This book takes a look at the phenomenon of people pretending to be deceased royalty. A number of examples throughout history are depicted in different chapters.
nd the other is his brother named Smerdis." He then conjured them to take vengeance upon the pretenders, and with some shrewd injunctions, took leave of them. After this interview his wound rapidly became mortal, and he died after a reign of little more than seven years.
Upon the decease of Cambyses, no one cared to dispute possession of the Persian throne with the pseudo Smerdis, who was, indeed, generally believed to be the prince whose name he had assumed, most people deeming the dying words of the late monarch to have been prompted by a desire for vengeance upon his brother for seeking the Persian sovereignty during his life. As for Prexaspes, for obvious reasons he refrained from proclaiming his share in the death of a son of Cyrus.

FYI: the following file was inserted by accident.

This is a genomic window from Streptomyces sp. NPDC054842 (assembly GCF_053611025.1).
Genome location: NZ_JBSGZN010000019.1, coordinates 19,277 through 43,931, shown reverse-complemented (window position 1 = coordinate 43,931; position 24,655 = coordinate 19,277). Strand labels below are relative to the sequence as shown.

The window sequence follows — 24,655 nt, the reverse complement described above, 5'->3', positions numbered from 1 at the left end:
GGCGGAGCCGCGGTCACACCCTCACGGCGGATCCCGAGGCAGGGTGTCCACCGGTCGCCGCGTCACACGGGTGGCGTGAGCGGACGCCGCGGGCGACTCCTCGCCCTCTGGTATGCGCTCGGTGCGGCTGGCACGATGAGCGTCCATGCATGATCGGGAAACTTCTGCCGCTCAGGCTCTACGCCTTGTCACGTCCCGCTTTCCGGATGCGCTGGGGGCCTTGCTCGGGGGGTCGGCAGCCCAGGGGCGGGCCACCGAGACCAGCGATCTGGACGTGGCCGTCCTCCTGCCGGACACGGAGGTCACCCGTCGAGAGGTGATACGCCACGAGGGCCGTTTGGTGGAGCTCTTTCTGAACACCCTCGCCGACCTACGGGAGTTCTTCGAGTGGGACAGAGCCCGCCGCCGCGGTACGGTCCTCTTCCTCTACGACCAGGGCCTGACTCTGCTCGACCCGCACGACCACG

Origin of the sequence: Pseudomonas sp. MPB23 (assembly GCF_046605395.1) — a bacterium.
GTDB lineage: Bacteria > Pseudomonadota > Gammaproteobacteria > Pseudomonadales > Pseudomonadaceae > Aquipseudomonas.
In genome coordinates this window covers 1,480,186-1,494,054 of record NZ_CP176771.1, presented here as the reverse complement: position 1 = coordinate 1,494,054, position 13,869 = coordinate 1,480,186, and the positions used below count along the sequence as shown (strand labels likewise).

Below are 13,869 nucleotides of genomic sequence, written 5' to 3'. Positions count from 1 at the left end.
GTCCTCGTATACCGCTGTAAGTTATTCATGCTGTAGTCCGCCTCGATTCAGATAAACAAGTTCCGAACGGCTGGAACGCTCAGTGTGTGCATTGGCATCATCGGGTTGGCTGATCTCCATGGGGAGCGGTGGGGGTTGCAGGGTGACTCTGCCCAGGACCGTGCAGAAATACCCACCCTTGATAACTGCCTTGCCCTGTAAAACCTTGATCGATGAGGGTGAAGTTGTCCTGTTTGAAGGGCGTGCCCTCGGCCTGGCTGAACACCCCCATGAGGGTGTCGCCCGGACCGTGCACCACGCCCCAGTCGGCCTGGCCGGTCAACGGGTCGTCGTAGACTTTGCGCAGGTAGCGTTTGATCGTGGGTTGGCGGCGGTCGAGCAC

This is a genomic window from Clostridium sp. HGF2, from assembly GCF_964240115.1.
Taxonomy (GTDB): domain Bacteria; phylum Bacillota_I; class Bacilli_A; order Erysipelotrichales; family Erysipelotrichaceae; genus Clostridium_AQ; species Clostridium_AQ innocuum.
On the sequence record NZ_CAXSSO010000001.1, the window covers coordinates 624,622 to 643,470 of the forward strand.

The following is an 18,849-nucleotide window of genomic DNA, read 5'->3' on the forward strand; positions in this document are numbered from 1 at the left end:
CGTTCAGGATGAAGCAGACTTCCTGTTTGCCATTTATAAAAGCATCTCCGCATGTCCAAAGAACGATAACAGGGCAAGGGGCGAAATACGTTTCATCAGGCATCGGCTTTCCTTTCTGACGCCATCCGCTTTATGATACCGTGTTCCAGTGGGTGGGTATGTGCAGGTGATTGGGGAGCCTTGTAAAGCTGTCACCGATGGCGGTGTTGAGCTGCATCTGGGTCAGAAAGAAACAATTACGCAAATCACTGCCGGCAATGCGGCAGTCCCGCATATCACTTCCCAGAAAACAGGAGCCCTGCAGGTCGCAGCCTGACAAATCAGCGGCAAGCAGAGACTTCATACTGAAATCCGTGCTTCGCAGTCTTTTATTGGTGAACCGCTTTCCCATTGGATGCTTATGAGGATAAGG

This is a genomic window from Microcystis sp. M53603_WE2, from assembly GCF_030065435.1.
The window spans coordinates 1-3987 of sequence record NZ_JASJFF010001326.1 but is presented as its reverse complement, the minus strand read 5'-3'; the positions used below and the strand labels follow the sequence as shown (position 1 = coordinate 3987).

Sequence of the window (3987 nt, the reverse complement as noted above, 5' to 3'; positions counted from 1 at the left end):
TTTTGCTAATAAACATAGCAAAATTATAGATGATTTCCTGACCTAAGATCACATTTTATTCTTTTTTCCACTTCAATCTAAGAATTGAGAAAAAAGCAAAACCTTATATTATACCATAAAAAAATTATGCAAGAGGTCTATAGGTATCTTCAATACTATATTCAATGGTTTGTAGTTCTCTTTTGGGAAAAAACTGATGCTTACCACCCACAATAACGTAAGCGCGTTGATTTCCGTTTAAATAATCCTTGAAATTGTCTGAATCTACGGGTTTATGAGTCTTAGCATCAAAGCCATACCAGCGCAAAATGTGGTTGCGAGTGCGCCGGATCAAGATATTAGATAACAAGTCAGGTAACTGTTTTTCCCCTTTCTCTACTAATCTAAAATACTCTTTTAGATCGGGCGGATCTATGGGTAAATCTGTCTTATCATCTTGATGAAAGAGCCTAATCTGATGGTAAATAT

For seven months the pretender ruled this mighty empire, and with such beneficence and justice that for long after his death he was deeply regretted by all the peoples of Asia, with the exception of the warlike Persians, whom he offended by exempting all his sub